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On June 3, the CFPB issued its final rule codifying its “repeat offender registry.” The registry will require certain nonbank entities subject to agency or court orders issued in connection with the provision of a consumer financial product or service, to report the existence of such orders to the CFPB’s public registry.

The final rule applies to orders that:

  • Are final, public, and issued by a government agency or court;
  • Identify a covered nonbank by name as a party subject to the order;
  • Were issued at least in part in any action or proceeding brought by any federal, state, or local agency;
  • Contain public provisions that impose obligations on the covered nonbank to take certain actions or to refrain from taking certain actions;
  • Impose obligations on the covered nonbank based on an alleged violation of a covered law, which includes federal consumer financial laws, other laws enforced by the CFPB, and certain UDAAP laws at both federal and state levels; and
  • Have an effective date on or after January 1, 2017.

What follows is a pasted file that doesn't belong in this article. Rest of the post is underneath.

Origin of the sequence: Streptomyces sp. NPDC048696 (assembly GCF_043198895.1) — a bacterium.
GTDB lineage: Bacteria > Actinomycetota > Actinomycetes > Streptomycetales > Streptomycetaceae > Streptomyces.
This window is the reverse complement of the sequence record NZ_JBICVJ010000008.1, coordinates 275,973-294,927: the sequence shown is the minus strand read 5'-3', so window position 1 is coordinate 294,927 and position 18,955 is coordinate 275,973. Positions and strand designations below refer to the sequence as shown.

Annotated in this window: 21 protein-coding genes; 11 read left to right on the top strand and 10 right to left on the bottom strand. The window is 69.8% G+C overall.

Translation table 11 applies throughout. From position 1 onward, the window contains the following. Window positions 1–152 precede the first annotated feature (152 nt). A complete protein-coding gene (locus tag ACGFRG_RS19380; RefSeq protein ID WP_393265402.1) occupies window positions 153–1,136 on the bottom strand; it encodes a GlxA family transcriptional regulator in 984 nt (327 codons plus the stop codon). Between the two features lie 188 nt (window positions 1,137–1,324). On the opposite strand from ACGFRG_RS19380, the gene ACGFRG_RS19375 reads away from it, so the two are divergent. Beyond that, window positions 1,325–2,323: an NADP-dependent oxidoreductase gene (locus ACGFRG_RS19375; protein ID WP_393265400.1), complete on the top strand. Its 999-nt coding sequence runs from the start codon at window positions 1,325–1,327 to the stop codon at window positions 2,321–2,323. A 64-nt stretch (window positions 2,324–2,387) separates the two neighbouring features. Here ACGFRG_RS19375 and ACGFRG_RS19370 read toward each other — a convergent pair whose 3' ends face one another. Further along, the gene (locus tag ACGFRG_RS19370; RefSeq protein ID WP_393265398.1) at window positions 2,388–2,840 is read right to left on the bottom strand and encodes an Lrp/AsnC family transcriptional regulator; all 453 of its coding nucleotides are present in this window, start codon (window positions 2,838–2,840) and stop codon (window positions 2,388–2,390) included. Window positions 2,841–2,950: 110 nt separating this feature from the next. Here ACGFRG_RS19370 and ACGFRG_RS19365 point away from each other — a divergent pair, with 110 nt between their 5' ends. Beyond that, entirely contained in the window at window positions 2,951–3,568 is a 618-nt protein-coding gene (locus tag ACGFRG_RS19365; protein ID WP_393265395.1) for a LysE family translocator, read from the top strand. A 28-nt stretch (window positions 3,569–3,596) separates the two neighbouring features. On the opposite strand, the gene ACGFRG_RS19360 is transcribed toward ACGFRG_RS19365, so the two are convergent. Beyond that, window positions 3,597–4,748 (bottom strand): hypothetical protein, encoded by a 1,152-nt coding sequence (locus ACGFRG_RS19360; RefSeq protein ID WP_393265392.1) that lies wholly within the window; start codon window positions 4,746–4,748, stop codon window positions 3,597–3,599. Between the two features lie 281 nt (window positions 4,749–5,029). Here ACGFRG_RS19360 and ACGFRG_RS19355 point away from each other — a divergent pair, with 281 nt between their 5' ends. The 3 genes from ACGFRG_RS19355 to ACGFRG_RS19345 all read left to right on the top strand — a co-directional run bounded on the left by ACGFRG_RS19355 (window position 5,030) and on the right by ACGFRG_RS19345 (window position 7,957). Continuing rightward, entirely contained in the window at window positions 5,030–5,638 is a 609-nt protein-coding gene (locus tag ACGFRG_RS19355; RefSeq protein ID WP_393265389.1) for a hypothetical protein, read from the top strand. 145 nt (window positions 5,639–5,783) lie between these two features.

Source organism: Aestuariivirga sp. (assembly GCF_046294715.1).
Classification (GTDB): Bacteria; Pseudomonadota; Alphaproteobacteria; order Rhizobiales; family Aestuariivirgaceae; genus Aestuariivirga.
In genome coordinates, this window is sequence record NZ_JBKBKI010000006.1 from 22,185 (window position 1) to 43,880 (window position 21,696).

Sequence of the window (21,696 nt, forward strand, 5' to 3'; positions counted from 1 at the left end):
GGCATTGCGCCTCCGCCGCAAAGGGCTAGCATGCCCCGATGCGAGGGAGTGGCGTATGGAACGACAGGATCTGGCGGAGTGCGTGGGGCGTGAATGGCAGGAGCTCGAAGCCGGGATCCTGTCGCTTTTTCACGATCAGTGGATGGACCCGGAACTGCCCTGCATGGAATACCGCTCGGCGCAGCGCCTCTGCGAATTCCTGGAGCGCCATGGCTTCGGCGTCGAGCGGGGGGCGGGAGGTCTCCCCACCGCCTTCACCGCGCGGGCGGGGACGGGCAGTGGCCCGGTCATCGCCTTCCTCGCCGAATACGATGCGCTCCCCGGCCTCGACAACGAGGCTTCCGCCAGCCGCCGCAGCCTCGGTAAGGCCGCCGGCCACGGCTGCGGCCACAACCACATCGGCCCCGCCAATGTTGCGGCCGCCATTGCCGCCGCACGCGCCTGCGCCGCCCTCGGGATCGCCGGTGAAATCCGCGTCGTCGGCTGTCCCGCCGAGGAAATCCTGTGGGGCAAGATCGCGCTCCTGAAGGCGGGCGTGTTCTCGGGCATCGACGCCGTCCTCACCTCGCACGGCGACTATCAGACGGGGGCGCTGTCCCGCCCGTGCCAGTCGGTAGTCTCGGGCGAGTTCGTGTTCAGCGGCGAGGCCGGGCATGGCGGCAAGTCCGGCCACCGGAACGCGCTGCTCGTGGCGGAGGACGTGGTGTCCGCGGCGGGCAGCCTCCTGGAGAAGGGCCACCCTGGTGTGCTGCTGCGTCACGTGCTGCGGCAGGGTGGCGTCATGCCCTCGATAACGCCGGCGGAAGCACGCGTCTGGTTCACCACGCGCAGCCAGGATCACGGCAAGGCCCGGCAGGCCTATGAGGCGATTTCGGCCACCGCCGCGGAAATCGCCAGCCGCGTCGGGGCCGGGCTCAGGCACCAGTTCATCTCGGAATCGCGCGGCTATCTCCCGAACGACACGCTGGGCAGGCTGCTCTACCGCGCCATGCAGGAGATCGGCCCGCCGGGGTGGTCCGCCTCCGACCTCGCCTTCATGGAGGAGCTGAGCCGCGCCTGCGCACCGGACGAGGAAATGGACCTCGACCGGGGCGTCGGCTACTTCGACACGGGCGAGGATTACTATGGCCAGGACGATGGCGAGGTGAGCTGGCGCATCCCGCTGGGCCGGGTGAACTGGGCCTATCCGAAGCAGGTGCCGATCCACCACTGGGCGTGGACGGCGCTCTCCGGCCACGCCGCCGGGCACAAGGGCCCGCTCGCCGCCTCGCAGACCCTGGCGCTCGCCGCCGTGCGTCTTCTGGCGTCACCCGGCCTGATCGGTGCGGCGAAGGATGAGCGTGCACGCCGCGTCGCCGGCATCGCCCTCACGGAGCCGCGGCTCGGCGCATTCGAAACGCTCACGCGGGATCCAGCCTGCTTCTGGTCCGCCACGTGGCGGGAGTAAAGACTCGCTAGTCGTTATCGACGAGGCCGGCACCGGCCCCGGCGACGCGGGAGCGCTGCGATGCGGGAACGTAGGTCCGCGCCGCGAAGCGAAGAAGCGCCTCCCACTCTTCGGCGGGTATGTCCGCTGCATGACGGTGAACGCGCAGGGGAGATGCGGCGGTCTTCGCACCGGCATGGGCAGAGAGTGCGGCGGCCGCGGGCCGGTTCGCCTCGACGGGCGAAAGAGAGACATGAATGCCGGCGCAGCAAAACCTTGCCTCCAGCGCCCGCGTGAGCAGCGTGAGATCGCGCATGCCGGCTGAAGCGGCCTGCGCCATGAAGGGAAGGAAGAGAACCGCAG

The final rule excludes insured depository institution, insured credit union, and federally recognized Indian tribes, among others. 

Covered nonbanks subject to covered orders will be required to submit certain corporate identity information, administrative information, and information regarding the covered order (e.g., copies of the order, issuing agencies or courts, effective and expiration dates, and laws found to have been violated). In addition, the final rule will require covered nonbanks to file annual reports attesting to their compliance with the registered orders.

The final rule will take effect on September 16, 2024, and registration for covered nonbanks is set to begin as early as October 16, 2024.

Putting it into Practice: The final rule underscores how high a priority reining in repeat offenders is for the Bureau (see previous blog posts here, here, and here). One important aspect of the registry is the attestation that companies must provide that they are in compliance with all applicable court and agency orders. If the CFPB later finds such an attestation is inaccurate, it could subject the company to enforcement action by the Bureau, as well as additional action by the agency or court that issued the order.